Whether you’re a new manager, entrepreneur or tenured director, being knowledgeable of the four functions of management can help you drive operational success.
What is Management?
Management involves coordinating and overseeing the work activities of others so that their activities are completed effectively and efficiently.
According to Dr. Scott Benjamin, Florida Tech Associate Professor, “A manager’s job isn’t to work. It’s to plan, execute, monitor and then control. A very successful manager has planned out policies so efficiently that the employees know exactly what to do and when to do it without manager supervision.”
What Are the Four Functions of Management?
The four functions of management include planning, organizing, leading and controlling.
The first function of management, planning, involves the organizational goals, establishing a strategy to achieve them, and developing a plan for the necessary work activities. The purposes of planning include:
- Provide direction
- Reduce uncertainty
- Minimize waste and redundancy
- Establish the goals and standards used in controlling
The organization develops plans to achieve its goals, which are typically strategic or financial. Plans should be specific yet flexible due to complex and changing work environments. Different types of plans serve different purposes:
- Strategic vs. operational
- Strategic plans apply to the entire organization
- Operations plans work for one functional area
- Short-term vs. long-term
- Short-term plans are for one year or less
- Long-term plans are three years or longer
- Specific vs. directional
- Specific plans are clear and don’t leave space for interpretation
- Directional plans are flexible and have general guidelines
- Single-use vs. standing
- Single-use plans are designed to use one time to meet a unique situation
- Standing plans are ongoing and provide guidance for activities performed repeatedly
Managers can use one of two approaches to planning. The first is a traditional top-down approach, where plans are determined by the top management and flow down into other organizational levels. The second is an alternative approach, which may involve other levels of the organization to develop the plans.
According to Dr. Benjamin, “Planning is the most fundamental of all the functions of management. All other functions stem from planning. Without it, organizations flounder.”
In the second function, organizing, managers must identify the necessary activities to achieve the plan determined in the previous function. Then, managers arrange the resources of the organization to perform the activities defined.
The managerial function of leadership includes several areas for the successful performance of the manager’s job, including motivation, conflict resolution and communication. Managers should motivate subordinates, work with group conflicts, influence the employees’ work, use the proper communication channels, and deal with the employees’ behaviors.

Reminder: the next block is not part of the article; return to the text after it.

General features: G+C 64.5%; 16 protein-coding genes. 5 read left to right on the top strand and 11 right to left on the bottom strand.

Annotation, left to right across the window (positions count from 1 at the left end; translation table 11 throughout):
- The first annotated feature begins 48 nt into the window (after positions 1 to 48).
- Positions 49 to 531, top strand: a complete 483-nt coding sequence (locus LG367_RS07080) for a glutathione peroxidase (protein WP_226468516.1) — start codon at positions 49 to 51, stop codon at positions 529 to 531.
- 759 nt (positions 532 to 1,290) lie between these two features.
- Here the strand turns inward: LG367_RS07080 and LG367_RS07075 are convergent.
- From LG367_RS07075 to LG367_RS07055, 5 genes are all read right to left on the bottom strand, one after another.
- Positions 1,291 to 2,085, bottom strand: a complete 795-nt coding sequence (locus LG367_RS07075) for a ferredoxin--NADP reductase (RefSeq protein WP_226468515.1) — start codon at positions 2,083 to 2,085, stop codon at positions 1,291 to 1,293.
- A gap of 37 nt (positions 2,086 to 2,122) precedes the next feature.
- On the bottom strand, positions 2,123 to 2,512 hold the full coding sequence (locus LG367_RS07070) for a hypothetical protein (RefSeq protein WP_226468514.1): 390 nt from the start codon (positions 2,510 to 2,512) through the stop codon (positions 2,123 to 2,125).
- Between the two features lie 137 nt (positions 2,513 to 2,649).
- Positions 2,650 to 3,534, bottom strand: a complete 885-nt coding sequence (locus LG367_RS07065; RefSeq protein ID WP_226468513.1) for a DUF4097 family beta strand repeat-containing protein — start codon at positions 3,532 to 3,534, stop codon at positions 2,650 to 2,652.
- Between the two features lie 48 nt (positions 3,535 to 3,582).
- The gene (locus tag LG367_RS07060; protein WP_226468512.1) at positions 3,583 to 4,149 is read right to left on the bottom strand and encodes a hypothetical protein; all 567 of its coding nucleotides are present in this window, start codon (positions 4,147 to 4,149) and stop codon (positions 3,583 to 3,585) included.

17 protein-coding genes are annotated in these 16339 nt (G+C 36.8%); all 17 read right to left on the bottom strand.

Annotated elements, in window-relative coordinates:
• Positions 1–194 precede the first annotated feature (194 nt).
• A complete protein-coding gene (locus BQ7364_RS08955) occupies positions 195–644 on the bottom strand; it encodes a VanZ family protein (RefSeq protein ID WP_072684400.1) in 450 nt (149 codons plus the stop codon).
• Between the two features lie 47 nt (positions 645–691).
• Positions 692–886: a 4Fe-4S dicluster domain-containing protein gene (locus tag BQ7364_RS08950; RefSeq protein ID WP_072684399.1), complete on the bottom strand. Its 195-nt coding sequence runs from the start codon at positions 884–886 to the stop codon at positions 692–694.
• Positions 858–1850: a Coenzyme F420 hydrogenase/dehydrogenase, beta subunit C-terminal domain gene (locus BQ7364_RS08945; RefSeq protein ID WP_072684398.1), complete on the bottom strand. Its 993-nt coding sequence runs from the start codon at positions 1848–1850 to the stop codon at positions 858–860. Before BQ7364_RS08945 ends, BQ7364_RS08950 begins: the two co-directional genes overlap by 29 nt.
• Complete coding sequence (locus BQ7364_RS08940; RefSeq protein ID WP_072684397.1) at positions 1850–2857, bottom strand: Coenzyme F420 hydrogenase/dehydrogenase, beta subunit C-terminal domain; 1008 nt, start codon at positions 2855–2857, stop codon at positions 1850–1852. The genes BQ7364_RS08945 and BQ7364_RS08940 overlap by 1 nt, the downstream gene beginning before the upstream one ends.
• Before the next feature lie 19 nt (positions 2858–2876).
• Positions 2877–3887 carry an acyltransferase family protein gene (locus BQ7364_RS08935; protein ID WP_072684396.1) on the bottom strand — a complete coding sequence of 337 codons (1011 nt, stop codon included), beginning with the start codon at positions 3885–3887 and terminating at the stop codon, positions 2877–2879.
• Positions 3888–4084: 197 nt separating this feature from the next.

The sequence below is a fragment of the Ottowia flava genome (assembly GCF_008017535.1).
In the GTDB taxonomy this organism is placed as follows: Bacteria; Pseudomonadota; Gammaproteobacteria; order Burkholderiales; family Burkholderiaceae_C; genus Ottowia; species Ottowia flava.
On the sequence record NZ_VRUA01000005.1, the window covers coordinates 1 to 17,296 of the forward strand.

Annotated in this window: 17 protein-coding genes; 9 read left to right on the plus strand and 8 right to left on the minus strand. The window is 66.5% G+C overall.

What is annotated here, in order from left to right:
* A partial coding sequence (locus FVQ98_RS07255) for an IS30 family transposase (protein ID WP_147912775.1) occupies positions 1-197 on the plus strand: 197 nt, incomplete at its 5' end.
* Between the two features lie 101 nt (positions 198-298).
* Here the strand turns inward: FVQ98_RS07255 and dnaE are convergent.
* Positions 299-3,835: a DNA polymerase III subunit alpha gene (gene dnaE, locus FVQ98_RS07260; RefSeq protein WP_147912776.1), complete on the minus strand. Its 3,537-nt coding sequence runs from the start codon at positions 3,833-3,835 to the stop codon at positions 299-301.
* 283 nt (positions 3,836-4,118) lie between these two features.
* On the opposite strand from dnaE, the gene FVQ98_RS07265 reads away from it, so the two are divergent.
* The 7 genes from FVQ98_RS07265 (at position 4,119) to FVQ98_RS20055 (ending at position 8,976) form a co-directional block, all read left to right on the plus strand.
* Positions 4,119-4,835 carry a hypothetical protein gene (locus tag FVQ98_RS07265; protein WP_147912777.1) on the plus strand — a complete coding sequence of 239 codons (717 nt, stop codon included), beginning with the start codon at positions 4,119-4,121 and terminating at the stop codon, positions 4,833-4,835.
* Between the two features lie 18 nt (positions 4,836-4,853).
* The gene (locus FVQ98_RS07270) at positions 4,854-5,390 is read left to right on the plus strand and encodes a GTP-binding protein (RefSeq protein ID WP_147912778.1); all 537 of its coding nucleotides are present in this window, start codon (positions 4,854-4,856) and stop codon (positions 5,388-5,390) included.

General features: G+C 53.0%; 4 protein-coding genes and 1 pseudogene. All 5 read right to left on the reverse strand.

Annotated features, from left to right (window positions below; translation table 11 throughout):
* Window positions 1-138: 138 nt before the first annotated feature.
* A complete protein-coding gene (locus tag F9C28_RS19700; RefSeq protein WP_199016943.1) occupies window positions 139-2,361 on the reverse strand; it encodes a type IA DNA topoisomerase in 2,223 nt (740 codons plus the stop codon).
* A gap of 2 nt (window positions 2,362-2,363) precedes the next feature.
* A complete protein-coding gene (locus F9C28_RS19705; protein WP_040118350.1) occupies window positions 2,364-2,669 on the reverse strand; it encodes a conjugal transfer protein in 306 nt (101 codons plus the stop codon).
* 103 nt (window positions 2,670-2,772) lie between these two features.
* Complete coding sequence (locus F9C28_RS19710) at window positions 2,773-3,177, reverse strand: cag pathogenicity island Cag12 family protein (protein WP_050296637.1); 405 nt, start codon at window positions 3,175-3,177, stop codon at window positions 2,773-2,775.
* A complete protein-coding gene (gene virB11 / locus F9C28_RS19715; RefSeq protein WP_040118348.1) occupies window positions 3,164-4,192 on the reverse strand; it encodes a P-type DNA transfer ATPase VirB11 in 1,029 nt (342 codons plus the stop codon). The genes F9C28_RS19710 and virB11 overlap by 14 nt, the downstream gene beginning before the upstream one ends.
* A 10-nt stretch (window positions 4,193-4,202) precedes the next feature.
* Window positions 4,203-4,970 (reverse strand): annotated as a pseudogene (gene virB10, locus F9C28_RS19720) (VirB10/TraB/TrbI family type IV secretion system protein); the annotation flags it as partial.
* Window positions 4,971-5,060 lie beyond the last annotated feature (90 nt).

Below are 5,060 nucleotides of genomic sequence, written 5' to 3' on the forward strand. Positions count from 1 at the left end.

To be an effective leader, the manager needs to be able to guide employees by communicating effectively. Organizational communication allows the manager to control the employees’ behavior, motivate employees, and provide emotional expression and information. Dr. Lisa Steelman, Associate Professor at Florida Tech, says, “Communication is one of the most critical leadership skills, yet one of the most poorly developed.”
In addition to communication, knowing how to manage the individual behavior and different personalities of the employees is a critical part of leadership. Dr. Marshall Jones, Director of Online Programs at Florida Tech, says that leaders should practice active listening:
“The most important thing is to have that rapport, take time to actively listen and engage so that you get to know the folks that you’re working with. It saves a lot of problems and helps that leader-member relationship quite a bit.”
Finally, being considered a leader is important in motivating your employees to achieve organizational goals. As Dr. Jones puts it, “The simplest operationalization [of leadership] is genuine influence with others. Rank does not matter. What matters most is that a person invests in, and cares about, the people he or she works with, all while being genuine and true to themselves.”
Managers must control work performance in the organization. To do so, they follow a control process using several tools to monitor, compare and correct the organization’s and employees’ performance. Control is important because it:
- Determines whether or not goals have been met
- Provides information and feedback that allows managers to empower their employees
- Helps protect an organization and its assets
The control process involves three steps:
- Measuring: involves how to judge the actual performance.
- Comparing: covers the variation between the actual performance and the standards established in their planning function. Some deviation is acceptable.
- Taking action: happens if the deviation is more than what is acceptable. The corrective actions can be immediate or basic. It may be necessary to modify the standards.
It is important to remember that there are some issues that arise when managers perform the control process.
For example, evaluation is an essential part of employee performance, but many people are not a fan of performance reviews. It is up to the manager to decide how to achieve personnel measurement in the most effective way.
Putting it All Together
The four functions of management, when applied effectively, provide managers the ability to translate an organization’s resources into organizational performance.